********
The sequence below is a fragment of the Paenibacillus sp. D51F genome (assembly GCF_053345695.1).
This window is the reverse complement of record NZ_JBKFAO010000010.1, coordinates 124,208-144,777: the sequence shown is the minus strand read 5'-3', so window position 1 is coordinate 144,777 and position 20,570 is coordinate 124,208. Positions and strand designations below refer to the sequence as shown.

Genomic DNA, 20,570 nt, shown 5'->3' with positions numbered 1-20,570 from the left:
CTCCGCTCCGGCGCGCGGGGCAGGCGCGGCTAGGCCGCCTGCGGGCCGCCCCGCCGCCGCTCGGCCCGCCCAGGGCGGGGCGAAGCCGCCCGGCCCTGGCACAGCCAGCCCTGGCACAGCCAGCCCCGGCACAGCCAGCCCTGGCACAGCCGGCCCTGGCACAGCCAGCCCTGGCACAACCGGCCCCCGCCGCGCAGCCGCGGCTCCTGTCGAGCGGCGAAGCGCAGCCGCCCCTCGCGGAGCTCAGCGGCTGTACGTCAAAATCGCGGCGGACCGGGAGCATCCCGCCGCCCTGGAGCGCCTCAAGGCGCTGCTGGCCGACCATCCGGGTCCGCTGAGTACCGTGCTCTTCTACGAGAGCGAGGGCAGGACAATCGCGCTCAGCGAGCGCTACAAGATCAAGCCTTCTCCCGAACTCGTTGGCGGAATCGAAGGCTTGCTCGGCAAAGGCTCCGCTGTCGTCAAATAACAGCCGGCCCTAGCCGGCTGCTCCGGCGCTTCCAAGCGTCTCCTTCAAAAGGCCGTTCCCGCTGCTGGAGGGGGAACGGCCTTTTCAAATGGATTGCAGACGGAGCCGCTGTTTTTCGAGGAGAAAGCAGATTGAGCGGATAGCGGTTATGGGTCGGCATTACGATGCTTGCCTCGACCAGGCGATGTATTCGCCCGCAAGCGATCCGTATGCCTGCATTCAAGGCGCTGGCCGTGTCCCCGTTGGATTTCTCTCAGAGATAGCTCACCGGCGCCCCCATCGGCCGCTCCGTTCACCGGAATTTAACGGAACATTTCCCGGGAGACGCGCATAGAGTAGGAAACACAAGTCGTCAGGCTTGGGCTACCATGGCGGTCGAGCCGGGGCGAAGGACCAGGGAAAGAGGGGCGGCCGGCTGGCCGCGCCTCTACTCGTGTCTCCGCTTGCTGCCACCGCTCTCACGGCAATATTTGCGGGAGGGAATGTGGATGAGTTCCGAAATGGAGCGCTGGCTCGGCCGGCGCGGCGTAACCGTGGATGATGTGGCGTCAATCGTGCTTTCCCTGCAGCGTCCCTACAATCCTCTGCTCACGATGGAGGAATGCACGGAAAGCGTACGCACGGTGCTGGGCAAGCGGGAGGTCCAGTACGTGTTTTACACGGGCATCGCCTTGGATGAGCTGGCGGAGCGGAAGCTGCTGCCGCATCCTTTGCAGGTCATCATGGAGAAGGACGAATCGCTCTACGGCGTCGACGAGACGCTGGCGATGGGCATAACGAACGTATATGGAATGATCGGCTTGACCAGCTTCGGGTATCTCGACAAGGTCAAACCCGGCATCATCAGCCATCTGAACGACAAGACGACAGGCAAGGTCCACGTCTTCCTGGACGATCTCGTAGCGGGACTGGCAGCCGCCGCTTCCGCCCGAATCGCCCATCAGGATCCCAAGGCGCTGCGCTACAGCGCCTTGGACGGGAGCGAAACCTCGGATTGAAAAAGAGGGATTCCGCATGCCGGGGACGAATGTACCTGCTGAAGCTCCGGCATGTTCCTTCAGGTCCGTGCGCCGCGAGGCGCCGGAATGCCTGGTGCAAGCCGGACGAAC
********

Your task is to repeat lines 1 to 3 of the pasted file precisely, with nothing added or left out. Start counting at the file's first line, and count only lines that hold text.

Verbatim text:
The sequence below is a fragment of the Paenibacillus sp. D51F genome (assembly GCF_053345695.1).
This window is the reverse complement of record NZ_JBKFAO010000010.1, coordinates 124,208-144,777: the sequence shown is the minus strand read 5'-3', so window position 1 is coordinate 144,777 and position 20,570 is coordinate 124,208. Positions and strand designations below refer to the sequence as shown.

Genomic DNA, 20,570 nt, shown 5'->3' with positions numbered 1-20,570 from the left: